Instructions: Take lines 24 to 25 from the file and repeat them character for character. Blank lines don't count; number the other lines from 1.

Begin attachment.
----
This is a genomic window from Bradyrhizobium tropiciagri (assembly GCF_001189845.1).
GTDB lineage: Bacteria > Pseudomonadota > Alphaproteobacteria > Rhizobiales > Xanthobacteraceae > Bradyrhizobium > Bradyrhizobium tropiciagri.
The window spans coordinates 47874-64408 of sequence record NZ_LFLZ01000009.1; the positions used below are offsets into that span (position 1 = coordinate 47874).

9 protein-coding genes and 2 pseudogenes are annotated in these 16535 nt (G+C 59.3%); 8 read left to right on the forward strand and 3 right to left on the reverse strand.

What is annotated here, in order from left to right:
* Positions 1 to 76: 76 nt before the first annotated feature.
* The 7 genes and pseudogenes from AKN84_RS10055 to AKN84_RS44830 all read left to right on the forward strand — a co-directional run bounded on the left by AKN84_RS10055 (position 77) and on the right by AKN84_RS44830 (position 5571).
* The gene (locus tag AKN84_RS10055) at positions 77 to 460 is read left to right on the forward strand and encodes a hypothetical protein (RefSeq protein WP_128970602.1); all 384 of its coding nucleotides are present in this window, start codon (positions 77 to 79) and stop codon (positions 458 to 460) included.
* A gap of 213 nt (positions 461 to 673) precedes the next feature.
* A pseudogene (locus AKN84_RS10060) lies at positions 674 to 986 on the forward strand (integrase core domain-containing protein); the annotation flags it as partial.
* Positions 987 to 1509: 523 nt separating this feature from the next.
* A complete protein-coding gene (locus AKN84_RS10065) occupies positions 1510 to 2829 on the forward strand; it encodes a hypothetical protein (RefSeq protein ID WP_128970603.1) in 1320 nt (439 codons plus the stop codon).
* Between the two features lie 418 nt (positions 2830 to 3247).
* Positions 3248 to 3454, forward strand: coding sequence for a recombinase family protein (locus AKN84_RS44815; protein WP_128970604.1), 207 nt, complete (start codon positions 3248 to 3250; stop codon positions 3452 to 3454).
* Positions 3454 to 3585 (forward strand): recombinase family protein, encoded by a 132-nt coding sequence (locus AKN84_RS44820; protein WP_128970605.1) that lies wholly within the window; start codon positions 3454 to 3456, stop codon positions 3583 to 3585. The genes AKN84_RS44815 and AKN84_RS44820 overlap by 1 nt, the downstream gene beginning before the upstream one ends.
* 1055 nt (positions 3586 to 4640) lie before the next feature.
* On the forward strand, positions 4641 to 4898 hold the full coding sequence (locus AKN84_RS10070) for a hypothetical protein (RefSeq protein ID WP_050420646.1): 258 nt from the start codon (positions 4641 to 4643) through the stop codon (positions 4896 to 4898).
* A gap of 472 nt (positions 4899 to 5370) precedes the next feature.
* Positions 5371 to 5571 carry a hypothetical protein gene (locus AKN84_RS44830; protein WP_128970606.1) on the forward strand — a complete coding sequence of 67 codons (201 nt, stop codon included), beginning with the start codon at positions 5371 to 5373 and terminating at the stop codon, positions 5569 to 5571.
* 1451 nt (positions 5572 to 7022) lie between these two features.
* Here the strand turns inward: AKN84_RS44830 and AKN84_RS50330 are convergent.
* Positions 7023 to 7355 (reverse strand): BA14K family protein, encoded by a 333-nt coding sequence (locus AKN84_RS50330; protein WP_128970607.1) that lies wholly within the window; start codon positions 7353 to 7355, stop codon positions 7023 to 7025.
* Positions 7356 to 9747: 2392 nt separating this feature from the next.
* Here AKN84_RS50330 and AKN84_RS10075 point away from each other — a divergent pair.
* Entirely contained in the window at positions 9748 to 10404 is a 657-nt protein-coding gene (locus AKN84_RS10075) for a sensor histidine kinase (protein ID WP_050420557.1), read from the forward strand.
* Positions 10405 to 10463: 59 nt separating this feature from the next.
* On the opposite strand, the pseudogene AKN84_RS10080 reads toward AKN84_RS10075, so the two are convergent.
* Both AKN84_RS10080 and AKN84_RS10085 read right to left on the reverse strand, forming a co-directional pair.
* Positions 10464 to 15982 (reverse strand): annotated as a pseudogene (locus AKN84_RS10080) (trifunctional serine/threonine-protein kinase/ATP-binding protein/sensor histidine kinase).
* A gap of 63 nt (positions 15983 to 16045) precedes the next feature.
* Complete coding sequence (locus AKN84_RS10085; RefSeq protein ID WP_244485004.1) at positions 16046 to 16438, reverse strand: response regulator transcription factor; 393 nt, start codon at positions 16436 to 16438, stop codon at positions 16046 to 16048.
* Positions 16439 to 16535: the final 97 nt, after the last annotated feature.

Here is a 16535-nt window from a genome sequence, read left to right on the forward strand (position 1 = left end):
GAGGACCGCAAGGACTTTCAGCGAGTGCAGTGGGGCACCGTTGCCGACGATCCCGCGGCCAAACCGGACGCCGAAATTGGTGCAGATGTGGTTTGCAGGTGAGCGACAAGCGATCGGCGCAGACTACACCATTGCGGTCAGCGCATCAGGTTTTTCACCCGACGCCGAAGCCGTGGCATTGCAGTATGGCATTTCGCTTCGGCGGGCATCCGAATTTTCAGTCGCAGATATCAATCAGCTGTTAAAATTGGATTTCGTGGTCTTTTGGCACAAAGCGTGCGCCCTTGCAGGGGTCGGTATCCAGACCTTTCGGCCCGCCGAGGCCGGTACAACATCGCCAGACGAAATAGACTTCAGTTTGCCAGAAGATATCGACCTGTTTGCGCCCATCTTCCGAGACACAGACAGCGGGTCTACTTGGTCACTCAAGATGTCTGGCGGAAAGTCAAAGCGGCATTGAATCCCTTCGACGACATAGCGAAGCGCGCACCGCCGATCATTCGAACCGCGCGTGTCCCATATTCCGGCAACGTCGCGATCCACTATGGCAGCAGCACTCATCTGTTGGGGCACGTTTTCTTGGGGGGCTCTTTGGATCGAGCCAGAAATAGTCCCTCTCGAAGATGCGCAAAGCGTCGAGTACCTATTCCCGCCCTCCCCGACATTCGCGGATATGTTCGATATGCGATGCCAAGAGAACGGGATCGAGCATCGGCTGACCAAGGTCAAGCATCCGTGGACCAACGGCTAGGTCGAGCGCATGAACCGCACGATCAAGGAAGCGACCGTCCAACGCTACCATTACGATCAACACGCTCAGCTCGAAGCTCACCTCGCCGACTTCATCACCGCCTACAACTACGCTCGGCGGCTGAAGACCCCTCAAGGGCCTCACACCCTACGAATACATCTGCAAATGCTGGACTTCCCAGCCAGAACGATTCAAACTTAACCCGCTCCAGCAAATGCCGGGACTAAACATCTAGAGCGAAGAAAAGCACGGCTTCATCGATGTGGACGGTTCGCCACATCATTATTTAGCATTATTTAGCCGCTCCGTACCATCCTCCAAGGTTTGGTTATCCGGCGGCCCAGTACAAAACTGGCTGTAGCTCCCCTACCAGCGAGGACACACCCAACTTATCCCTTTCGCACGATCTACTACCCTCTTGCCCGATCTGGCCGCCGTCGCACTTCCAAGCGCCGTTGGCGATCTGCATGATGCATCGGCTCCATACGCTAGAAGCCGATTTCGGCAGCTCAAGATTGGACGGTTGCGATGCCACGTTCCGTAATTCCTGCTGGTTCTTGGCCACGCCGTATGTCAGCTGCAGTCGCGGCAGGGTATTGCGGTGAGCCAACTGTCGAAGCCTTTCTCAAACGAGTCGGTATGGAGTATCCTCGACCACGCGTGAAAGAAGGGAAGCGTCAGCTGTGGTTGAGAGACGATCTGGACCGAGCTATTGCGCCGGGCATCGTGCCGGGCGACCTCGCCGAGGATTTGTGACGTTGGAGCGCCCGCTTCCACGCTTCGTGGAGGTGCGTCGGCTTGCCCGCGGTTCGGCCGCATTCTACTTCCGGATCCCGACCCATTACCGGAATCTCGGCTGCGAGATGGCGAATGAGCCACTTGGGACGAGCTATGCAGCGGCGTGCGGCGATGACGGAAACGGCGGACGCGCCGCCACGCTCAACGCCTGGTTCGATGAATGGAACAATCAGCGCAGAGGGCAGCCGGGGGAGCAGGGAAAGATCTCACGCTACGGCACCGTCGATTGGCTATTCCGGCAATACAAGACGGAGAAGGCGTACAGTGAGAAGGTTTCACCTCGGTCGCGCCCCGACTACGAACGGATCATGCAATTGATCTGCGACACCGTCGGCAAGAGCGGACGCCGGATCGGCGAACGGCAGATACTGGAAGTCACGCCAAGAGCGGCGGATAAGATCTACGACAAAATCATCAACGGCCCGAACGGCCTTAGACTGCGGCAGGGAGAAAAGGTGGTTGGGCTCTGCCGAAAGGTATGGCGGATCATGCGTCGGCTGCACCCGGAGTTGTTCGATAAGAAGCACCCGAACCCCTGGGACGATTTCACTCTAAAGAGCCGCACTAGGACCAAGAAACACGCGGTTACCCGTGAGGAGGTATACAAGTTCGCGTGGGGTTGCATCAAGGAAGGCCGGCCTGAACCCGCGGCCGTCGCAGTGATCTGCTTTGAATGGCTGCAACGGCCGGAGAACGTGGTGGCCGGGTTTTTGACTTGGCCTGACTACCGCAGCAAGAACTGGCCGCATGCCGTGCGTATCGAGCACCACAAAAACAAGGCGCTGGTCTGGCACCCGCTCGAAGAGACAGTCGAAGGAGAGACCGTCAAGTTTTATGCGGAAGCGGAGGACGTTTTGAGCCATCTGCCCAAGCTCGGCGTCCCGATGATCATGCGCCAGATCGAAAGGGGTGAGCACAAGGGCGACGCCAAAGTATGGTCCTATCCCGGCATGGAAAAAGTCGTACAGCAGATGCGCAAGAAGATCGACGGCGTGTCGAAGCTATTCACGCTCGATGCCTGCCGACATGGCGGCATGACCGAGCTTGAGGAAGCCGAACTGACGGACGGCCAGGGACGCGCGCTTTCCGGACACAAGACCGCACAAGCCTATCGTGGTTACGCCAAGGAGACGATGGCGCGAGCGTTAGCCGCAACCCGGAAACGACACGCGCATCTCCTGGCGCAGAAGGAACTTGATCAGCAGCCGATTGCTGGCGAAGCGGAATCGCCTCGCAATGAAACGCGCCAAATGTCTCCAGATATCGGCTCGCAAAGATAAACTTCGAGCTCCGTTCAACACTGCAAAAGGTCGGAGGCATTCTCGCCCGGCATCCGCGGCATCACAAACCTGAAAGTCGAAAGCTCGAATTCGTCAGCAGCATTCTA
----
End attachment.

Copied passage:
* Here AKN84_RS50330 and AKN84_RS10075 point away from each other — a divergent pair.
* Entirely contained in the window at positions 9748 to 10404 is a 657-nt protein-coding gene (locus AKN84_RS10075) for a sensor histidine kinase (protein ID WP_050420557.1), read from the forward strand.